Obama Meets With Task Force Over Billion-Dollar Effort To Cure Cancer
In addition to holding a meeting today to begin the Moonshot Cancer Task Force, the White House says that President Obama will ask for $755 million out of year’s budget for his efforts in fighting cancer. $195 million was previously set aside for the current fiscal year.
The first set of money is to go towards new cancer research at the National Institutes of Health to mobilize new cancer treatment options and detection practices. It will also go towards new prevention efforts, specifically for developing a vaccine. Obama’s statement on the White House website says that part of the task force’s aim is to build collaborations among doctors, charities, patients, cancer advocates, and biotechnology and pharmaceutical companies.
Obama first made noise about the project at his final State of the Union last January when he named Vice President Biden as “mission control.” The task force has been named “moonshot” after one of Biden’s soundbites discussing his goal of finding a cure to cancer during his announcement that he would not be running for president in 2016. Biden linked his decision to sitting out on the current race for the sake of his grieving family. Biden’s own son, Beau Biden, the 46-year-old former attorney general of Delaware, had died of brain cancer last May.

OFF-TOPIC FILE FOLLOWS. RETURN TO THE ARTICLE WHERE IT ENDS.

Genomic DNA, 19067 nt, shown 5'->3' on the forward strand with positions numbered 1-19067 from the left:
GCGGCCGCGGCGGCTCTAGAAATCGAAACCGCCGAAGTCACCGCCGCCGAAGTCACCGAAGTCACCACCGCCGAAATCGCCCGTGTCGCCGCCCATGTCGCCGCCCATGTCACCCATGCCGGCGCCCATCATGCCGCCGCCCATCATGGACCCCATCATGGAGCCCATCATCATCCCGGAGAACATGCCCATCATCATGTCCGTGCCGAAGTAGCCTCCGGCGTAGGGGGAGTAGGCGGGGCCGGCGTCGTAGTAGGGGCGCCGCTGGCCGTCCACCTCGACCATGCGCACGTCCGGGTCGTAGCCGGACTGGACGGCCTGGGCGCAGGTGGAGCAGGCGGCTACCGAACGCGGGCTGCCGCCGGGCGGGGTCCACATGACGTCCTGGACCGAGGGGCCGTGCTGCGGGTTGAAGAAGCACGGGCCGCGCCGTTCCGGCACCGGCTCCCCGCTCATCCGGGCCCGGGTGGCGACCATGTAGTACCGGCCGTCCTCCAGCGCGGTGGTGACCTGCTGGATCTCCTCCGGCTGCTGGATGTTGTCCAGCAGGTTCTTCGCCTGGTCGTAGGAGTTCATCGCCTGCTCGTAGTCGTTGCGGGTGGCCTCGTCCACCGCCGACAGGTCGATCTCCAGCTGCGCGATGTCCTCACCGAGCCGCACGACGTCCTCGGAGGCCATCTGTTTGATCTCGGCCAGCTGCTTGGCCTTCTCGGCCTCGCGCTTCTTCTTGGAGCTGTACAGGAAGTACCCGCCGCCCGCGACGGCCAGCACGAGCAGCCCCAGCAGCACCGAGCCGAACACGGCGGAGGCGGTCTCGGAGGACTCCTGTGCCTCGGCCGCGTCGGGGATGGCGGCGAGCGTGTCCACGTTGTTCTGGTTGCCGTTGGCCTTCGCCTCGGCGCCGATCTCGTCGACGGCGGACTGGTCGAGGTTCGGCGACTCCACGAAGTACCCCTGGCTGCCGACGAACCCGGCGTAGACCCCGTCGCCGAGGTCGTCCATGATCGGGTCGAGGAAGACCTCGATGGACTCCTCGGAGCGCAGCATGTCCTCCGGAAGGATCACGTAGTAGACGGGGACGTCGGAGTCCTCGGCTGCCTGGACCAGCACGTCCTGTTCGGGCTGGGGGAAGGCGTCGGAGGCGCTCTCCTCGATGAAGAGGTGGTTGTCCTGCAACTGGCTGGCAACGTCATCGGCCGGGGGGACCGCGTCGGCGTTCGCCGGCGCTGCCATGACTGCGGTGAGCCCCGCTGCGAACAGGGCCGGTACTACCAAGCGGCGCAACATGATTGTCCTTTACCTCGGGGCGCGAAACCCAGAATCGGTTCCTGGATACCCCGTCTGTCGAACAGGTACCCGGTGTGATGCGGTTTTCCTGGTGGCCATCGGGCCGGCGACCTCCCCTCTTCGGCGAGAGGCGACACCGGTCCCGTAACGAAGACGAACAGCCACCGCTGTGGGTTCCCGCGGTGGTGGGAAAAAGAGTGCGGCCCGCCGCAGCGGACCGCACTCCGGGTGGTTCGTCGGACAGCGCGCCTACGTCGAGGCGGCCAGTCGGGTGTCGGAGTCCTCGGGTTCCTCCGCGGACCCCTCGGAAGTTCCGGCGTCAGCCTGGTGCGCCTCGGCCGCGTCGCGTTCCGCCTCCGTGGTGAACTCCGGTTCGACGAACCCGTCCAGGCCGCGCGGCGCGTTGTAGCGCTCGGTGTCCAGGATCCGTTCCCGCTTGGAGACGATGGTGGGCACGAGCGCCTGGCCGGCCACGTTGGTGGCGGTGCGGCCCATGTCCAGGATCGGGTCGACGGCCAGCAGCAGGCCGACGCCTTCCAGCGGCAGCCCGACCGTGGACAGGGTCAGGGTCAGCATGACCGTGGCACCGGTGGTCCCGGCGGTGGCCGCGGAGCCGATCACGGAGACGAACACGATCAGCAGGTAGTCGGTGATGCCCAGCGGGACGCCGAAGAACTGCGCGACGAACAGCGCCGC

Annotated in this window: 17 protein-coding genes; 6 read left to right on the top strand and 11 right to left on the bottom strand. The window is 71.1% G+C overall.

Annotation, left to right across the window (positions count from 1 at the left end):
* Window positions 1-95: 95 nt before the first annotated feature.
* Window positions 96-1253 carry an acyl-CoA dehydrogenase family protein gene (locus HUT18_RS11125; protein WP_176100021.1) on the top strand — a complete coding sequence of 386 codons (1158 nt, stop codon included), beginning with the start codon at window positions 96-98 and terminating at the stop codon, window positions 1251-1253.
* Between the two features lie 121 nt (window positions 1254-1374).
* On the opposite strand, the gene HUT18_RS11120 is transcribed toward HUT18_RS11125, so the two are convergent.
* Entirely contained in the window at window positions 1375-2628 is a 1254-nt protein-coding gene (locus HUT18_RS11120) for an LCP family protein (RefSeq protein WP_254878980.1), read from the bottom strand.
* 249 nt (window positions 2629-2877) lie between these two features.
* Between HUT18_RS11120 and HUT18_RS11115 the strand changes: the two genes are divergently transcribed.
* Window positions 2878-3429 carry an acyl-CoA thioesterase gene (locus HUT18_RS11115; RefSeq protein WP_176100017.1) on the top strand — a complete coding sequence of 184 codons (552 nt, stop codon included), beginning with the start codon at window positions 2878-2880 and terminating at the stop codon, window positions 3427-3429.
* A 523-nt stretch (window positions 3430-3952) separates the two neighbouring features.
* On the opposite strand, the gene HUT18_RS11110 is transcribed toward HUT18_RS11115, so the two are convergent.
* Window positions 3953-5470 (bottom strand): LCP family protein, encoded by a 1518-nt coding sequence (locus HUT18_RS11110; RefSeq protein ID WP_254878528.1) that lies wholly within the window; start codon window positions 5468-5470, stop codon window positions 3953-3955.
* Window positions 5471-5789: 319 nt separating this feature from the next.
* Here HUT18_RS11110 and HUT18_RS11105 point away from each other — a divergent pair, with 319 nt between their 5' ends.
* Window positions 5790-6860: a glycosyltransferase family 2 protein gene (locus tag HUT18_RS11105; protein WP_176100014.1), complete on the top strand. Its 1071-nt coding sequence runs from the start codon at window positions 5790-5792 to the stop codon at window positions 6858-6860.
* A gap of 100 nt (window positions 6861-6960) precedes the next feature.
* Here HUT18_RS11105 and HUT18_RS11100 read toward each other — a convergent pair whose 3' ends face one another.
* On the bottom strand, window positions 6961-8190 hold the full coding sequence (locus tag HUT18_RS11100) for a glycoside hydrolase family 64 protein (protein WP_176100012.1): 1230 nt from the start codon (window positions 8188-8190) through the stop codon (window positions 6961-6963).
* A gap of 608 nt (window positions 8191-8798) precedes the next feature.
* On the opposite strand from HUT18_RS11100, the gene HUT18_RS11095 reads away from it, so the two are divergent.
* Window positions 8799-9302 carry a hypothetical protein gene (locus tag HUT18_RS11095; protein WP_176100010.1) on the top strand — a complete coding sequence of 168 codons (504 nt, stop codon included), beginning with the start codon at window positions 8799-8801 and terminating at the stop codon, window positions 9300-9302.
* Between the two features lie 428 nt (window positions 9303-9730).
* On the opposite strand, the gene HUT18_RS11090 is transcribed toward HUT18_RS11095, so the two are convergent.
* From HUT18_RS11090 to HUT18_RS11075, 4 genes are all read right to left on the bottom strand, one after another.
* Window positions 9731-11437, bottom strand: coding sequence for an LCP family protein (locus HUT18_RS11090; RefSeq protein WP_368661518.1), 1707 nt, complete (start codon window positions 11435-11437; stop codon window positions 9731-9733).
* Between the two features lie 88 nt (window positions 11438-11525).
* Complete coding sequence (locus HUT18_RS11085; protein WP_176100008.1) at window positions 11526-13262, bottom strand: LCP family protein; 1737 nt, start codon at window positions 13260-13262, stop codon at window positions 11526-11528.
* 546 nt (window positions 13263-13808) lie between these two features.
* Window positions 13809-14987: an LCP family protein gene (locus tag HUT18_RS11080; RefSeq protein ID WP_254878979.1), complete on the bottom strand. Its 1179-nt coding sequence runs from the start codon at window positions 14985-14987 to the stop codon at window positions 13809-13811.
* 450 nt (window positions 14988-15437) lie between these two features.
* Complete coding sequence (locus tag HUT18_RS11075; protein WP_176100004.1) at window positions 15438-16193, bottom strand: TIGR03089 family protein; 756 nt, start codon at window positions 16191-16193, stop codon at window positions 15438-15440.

Biden now says that his goal is to accomplish in five years of cancer research and treatment advances that were previously slated for the next decade. Experts claim that a cure for cancer could be just upon the horizon, but that putting a five year deadline on the initiative could set false hopes.
The Moonshot Task Force is made up of 13 federal agencies including the National Institutes of Health, the Department of Health and Human Services and the Defense Department.
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